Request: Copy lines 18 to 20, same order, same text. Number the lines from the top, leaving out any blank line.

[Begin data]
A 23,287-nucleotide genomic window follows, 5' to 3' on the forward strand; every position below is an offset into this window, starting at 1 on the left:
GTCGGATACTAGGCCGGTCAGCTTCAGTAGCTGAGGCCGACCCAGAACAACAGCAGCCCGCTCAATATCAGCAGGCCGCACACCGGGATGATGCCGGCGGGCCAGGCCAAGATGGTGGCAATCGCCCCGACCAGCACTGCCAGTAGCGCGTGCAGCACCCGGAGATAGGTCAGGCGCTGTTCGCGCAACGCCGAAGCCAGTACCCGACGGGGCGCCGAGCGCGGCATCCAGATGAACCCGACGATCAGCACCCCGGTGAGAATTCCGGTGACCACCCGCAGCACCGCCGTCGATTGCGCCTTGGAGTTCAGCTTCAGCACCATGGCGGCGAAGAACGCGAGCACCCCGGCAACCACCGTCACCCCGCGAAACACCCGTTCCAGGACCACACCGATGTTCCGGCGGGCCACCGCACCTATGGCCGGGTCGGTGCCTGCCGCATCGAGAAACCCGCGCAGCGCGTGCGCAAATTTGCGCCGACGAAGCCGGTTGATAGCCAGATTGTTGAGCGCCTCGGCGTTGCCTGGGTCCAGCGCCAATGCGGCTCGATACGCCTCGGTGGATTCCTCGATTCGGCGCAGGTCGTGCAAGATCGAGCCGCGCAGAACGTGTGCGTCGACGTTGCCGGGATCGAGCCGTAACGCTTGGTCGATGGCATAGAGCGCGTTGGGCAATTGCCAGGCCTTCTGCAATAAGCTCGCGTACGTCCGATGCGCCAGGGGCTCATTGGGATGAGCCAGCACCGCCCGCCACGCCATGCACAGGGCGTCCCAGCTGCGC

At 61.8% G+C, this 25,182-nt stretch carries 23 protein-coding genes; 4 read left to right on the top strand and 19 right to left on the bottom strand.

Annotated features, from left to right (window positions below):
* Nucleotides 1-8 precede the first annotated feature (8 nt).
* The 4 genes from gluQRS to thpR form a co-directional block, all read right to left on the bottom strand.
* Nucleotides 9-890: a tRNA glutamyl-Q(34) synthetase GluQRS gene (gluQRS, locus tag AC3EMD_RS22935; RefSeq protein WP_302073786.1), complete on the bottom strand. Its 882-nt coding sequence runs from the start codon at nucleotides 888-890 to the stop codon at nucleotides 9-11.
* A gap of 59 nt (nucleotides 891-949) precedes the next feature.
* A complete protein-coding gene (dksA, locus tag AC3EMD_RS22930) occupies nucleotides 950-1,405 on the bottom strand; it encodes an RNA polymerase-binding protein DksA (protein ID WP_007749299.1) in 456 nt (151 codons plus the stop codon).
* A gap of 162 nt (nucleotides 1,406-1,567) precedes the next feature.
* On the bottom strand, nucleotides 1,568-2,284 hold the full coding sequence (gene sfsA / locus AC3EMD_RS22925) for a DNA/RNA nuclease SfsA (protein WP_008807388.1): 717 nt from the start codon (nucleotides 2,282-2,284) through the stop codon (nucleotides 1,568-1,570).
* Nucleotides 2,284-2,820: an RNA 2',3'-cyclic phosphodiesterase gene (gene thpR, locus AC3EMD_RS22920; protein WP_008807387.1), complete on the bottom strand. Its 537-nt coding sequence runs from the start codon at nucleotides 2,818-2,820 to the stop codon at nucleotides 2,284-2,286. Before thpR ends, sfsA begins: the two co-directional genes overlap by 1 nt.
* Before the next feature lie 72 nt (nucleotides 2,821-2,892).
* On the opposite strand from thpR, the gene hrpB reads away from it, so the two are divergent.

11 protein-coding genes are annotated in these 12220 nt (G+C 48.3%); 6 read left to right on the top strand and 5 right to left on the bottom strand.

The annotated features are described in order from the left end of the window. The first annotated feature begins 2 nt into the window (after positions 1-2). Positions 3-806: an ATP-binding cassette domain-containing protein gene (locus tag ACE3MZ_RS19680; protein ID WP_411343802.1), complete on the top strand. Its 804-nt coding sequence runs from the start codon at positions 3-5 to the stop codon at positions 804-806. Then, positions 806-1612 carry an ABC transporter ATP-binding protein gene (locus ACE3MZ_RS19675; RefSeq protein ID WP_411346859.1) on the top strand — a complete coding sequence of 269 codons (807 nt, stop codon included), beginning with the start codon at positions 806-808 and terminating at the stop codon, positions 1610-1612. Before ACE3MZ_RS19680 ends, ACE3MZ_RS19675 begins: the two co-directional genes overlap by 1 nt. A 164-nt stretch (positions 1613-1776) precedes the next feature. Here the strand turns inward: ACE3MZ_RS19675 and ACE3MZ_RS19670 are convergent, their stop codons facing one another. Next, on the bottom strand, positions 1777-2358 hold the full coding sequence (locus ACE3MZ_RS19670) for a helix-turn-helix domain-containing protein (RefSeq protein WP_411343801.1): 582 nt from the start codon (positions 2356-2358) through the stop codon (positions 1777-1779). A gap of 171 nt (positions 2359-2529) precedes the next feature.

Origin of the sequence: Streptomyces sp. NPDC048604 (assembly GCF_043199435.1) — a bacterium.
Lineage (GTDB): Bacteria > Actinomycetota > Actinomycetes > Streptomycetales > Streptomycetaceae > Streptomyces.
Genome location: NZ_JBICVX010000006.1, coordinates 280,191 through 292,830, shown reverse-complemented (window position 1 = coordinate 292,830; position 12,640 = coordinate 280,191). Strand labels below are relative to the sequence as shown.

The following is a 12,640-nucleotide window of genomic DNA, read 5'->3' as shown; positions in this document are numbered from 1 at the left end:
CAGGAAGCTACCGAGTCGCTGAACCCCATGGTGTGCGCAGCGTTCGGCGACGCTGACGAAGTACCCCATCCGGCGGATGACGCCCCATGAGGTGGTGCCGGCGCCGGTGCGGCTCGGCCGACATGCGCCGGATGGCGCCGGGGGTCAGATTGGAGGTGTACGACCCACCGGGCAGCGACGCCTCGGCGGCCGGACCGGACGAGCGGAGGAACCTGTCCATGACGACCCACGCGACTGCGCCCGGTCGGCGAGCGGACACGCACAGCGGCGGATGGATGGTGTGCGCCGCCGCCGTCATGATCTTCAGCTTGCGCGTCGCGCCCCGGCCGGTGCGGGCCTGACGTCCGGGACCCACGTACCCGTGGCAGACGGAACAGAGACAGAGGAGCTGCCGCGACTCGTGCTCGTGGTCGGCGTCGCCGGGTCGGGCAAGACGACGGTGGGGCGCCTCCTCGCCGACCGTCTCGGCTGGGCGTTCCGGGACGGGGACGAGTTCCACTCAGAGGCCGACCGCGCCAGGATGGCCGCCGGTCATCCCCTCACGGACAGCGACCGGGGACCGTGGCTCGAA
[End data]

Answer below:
Lineage (GTDB): Bacteria > Actinomycetota > Actinomycetes > Streptomycetales > Streptomycetaceae > Streptomyces.
Genome location: NZ_JBICVX010000006.1, coordinates 280,191 through 292,830, shown reverse-complemented (window position 1 = coordinate 292,830; position 12,640 = coordinate 280,191). Strand labels below are relative to the sequence as shown.

The following is a 12,640-nucleotide window of genomic DNA, read 5'->3' as shown; positions in this document are numbered from 1 at the left end: